Tuesday, 29 September 2015

South Australia's Weird Laws

South Australia has some unusual laws, most are very old and may have been reasonable in their time period, but seem out of place in this day and age. The following is just a few of them in no specific order

Living with person of “Bad Character”
A person who is the occupier of a premises frequented by reputed thieves, prostitutes, persons without lawful means of support or persons of notoriously bad character is guilty of an offence. Maximum fine $750.

Disrupting a wedding ceremony
Under the Summary Offences Act obstructing or disturbing a wedding ceremony in South Australia can attract a fine of up to $10,000 or two years in jail.
Asking for money or goods in a public place
Asking or begging for money or goods is an offence in South Australia, with fines of up to $250.
The act also includes a person going from house to house asking for alms, encouraging children to do the same, or exposing a wound or deformity with the objective to receive money or goods.

Dont sell ya big Fridge!
A person must not sell or hire, or offer or expose for sale or hire, a refrigerator, ice chest or icebox having in it a compartment of a capacity of 42.5 litres or more unless that compartment is so constructed or equipped that every door or lid can be opened easily from the inside of the compartment when any lock or catch that can be operated from the outside of the compartment is fastened. Maximum fine $750.

Gate crashing
Turning up to a party uninvited can provide unruly and uninvited revellers with a maximum $5,000 fine or one year imprisonment.
If a person trespasses on premises that are being used for a private party and does not leave when requested to by the owner or organiser, they automatically qualify for the offence.
If the person begins to behave offensively, an extra $2,500 fine can be added.
If the name and address of the person is then requested and the person refuses, the total maximum fine could reach $10,000.

Placing advertising posters
Sticking advertising posters or 'bills' on the side of buildings, structures, roads, paved surfaces or objects of any kind without lawful authority can attract a fine of up to $2,500 or six months jail.
The person who distributes the material is guilty of the offence unless it can be proven they took precautions to ensure the posters were not placed illegally on property.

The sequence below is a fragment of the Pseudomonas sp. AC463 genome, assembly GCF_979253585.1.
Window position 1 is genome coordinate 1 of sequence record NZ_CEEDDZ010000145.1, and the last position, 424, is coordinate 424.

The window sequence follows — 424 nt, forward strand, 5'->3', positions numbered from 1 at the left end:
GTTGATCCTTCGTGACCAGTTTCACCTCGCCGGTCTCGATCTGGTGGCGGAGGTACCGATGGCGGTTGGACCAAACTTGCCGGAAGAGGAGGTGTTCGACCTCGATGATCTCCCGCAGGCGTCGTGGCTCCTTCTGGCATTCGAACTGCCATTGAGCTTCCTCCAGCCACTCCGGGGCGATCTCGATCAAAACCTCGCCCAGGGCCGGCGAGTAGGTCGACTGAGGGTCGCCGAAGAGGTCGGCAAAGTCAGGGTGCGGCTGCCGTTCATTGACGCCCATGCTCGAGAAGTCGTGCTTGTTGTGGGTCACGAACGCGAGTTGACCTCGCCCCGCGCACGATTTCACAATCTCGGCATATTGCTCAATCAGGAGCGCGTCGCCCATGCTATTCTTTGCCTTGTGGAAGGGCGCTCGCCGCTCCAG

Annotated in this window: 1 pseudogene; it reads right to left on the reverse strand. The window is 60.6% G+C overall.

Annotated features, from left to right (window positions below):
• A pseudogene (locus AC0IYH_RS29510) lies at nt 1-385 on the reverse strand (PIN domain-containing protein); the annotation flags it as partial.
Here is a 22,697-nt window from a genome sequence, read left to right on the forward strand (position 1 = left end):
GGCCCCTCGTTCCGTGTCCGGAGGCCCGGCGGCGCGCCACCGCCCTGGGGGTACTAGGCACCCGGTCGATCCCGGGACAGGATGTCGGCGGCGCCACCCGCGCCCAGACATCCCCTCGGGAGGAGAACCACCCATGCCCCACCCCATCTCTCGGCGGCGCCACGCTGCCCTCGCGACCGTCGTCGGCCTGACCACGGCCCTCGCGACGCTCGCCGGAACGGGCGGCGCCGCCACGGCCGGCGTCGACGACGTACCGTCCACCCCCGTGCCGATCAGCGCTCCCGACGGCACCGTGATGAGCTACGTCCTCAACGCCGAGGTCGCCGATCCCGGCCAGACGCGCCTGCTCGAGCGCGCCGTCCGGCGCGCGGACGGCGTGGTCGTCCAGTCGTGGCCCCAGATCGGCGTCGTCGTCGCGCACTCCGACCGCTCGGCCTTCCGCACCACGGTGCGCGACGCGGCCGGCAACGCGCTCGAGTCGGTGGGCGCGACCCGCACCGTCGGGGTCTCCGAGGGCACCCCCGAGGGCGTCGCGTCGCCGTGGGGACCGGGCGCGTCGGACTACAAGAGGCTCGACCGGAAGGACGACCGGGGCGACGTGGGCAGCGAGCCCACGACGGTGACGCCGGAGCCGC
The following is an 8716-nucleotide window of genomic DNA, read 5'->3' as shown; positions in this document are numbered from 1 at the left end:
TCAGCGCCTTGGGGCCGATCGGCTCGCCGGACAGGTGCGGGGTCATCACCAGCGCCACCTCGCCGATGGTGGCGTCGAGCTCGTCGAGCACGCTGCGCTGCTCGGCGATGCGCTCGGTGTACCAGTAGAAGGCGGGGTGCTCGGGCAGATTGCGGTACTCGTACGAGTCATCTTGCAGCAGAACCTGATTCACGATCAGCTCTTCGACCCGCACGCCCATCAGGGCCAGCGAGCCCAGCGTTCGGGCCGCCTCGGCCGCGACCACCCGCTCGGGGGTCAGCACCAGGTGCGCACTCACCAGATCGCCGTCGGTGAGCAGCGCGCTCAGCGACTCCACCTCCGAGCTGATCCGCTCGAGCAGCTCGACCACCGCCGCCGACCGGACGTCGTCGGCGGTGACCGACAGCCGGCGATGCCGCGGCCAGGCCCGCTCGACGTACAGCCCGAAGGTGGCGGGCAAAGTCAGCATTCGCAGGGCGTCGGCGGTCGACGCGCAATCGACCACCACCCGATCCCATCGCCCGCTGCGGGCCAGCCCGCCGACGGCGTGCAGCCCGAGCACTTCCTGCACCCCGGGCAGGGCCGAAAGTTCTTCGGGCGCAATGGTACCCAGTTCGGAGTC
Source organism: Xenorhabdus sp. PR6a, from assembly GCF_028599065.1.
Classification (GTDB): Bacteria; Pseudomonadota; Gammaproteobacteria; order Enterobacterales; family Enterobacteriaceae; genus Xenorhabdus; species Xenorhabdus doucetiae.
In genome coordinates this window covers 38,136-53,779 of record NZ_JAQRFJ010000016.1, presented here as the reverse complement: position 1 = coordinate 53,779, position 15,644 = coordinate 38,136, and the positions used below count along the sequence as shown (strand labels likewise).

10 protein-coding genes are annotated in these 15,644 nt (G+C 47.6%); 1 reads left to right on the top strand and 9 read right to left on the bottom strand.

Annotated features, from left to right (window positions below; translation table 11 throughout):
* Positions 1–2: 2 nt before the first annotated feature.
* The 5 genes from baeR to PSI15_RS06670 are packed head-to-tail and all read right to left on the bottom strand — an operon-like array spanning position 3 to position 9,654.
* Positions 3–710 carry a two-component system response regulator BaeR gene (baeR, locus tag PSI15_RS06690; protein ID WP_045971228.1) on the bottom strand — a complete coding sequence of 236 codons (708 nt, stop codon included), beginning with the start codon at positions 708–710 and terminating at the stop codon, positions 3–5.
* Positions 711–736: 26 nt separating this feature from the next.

Poster-placers can also be made liable for removal costs.

Drunken tattoos
Party goers are protected from waking up with 'I love ...' tattoos the next morning under the Summary Offences Act.
Tattooists can face fines of up to $5,000 or one year in jail for performing any kind of 'body modification' on someone who appears intoxicated as a result of alcohol or drug consumption.

Faking clairvoyance or medium
If a person pretends to be a clairvoyant, spiritualist or medium, and those involved in a reading believe they are fake, the medium can be charged under the Summary Offences Act with fines of up to $10,000 or two years imprisonment.
Those who pretend to have powers of telepathy or clairvoyance can be charged with the offence - those who actually can provide the service already knew this.

Offering a 'no questions asked' reward for the return of goods
Those posting public notices requesting the return of lost property with 'no questions asked' or 'no prosecution' can themselves be fined $500.
Any person who prints or publishes an advertisement can also be guilty of the crime.

Singing A song with Profanity
A person who uses indecent or profane language or sings any indecent or profane song or ballad in a public place or police station is guilty of an offence. Maximum fine $250.

Ring and run
A person who, without reasonable excuse, decides to ring a door bell or knock on a door is guilty of wilfully disturbing another person and can be fined up to $250.

Close you car door!
A person must not cause a hazard to any person or vehicle by opening a door of a vehicle, leaving a door of a vehicle open, or getting off, or out of, a vehicle. Maximum fine $225.

Pigeon power
Homing pigeons are a law amongst themselves when it comes to protection, with an individual clause in the Summary Offences Act detailing those found guilty of unlawfully killing, injuring or taking homing pigeons may face fines of up to $250.

The gate keeper
A person who opens a farm gate and leaves it open, or in turn closes a farm gate and leaves it closed is guilty of an offence that can attract a fine of up to $750.